He was despised and rejected by men; a man of sorrows, and acquainted with grief; and as one from whom men hide their faces he was despised, and we esteemed him not. 

Although despised by us, he took on himself all of our ugliness, all of our sin.

Surely he has borne our griefs and carried our sorrows; yet we esteemed him stricken, smitten by God, and afflicted. But he was pierced for our transgressions; he was crushed for our iniquities; upon him was the chastisement that brought us peace, and with his wounds we are healed. 

Grace and peace are the two words that summarize the Gospel in the tightest way possible.  By Grace, God sent us the means of reconciliation, and the result is peace between ourselves and our creator.  Christ's is the ultimate sacrifice, once for all:

All we like sheep have gone astray; we have turned—every one—to his own way; and the Lord has laid on him the iniquity of us all. He was oppressed, and he was afflicted, yet he opened not his mouth; like a lamb that is led to the slaughter, and like a sheep that before its shearers is silent, so he opened not his mouth. By oppression and judgment he was taken away; and as for his generation, who considered that he was cut off out of the land of the living, stricken for the transgression of my people? 

All of these descriptions of the Christ are only possible if he were fully human, being treated as human by other humans.

And they made his grave with the wicked and with a rich man in his death, although he had done no violence, and there was no deceit in his mouth. 

Remember the thief on the cross, who repented and made a confession: “Do you not fear God, since you are under the same sentence of condemnation? And we indeed justly, for we are receiving the due reward of our deeds; but this man has done nothing wrong.”  A true fruit of faith is the correct view of oneself and the correct view of Christ himself.  We are wrongdoers, justly condemned, but Jesus did nothing wrong and he was punished instead.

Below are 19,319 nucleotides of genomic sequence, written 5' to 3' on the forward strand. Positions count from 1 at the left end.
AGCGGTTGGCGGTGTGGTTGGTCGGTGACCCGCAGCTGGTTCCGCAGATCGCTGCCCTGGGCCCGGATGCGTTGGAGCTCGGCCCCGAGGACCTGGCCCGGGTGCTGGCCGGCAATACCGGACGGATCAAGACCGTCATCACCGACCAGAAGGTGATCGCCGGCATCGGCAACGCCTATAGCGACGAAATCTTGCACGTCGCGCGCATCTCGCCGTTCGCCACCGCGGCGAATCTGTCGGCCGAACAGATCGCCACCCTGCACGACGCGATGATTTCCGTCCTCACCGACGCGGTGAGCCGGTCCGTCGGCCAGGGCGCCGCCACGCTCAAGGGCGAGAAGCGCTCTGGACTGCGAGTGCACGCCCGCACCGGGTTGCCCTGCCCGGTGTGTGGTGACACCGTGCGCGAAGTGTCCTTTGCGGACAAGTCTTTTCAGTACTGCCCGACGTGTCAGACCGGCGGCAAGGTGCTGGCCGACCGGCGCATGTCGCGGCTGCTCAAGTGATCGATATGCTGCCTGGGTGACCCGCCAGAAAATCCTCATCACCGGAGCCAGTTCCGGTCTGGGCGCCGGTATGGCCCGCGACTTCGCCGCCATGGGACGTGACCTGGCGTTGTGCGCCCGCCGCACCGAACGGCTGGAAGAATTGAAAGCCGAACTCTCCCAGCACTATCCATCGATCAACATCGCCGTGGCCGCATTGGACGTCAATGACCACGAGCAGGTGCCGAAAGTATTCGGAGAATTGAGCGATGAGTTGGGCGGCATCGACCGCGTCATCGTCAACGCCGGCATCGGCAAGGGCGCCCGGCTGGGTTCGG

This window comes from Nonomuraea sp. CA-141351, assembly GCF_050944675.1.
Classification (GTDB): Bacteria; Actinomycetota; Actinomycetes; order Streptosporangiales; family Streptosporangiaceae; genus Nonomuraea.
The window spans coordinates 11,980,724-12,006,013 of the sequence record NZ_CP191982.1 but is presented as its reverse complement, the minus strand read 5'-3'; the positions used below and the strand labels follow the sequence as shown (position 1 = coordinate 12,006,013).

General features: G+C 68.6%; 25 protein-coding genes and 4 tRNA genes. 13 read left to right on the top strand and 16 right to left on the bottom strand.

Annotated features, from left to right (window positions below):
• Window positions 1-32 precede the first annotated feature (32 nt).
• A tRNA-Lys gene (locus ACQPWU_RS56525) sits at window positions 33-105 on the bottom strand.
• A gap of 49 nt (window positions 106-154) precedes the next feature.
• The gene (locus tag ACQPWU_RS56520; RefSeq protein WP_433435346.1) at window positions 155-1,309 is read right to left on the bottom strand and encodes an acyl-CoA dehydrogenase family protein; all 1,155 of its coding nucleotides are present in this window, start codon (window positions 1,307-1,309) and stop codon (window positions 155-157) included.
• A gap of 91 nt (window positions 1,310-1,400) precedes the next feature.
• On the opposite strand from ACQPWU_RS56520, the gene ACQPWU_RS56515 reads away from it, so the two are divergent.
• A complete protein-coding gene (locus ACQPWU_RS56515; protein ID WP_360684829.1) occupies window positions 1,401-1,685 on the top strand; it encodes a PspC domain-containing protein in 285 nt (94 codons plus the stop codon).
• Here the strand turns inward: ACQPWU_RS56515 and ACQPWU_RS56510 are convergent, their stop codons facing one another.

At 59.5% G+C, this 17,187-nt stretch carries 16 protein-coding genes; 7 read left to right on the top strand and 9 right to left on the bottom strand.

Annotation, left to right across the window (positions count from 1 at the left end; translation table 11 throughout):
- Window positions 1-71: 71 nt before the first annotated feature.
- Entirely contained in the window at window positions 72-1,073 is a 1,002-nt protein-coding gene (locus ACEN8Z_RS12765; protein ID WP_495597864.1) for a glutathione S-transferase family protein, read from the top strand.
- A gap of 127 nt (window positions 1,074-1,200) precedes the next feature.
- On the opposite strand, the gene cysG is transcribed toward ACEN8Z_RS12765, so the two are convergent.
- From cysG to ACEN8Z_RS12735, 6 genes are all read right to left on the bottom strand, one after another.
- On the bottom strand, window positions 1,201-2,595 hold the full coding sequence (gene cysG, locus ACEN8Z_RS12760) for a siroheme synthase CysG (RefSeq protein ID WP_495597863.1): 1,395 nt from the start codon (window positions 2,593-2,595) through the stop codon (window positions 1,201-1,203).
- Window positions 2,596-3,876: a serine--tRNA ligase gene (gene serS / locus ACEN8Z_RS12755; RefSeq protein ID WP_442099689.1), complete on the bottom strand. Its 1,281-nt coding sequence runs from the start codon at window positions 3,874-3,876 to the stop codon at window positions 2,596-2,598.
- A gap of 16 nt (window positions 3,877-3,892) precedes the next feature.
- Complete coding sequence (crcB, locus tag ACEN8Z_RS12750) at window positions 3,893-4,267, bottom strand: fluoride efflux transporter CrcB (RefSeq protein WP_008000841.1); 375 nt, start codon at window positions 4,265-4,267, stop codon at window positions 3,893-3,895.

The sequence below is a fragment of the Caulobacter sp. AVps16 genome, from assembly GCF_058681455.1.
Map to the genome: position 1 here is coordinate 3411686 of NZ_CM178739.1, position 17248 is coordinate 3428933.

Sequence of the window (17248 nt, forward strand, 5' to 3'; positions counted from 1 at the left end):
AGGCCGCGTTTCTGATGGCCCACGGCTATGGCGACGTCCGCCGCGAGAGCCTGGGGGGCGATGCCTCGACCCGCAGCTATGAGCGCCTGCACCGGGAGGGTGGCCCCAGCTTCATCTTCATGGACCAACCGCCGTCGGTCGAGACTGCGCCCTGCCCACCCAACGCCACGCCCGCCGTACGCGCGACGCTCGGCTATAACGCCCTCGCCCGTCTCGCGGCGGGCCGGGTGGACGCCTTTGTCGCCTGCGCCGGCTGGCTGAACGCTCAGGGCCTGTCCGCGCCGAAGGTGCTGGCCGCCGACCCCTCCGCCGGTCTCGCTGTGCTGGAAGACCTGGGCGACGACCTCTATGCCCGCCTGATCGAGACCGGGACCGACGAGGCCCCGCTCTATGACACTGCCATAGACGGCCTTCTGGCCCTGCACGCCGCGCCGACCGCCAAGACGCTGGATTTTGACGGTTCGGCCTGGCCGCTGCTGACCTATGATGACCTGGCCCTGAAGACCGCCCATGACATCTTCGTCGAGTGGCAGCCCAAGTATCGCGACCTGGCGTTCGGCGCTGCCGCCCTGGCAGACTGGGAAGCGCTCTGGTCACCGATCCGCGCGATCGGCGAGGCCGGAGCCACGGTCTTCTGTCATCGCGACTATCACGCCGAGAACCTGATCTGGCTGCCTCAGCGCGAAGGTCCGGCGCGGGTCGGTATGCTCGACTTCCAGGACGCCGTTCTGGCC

Yet it was the will of the Lord to crush him; he has put him to grief; when his soul makes an offering for guilt, he shall see his offspring; he shall prolong his days; the will of the Lord shall prosper in his hand. 

All of this is a plan of God, delivered to us out of God's good grace.

Out of the anguish of his soul he shall see and be satisfied; by his knowledge shall the righteous one, my servant, make many to be accounted righteous, and he shall bear their iniquities. 

And since Jesus is also fully God, he himself is in on the plan.  He died in anguish, yes, but also with satisfaction.

Therefore I will divide him a portion with the many, and he shall divide the spoil with the strong, because he poured out his soul to death and was numbered with the transgressors; yet he bore the sin of many, and makes intercession for the transgressors. 

All of this is made possible through our Lord Jesus Christ alone, whom God made our wisdom, our righteousness, sanctification and redemption.

Saturday, January 23, 2016

Heidelberg Catechism: Q12-15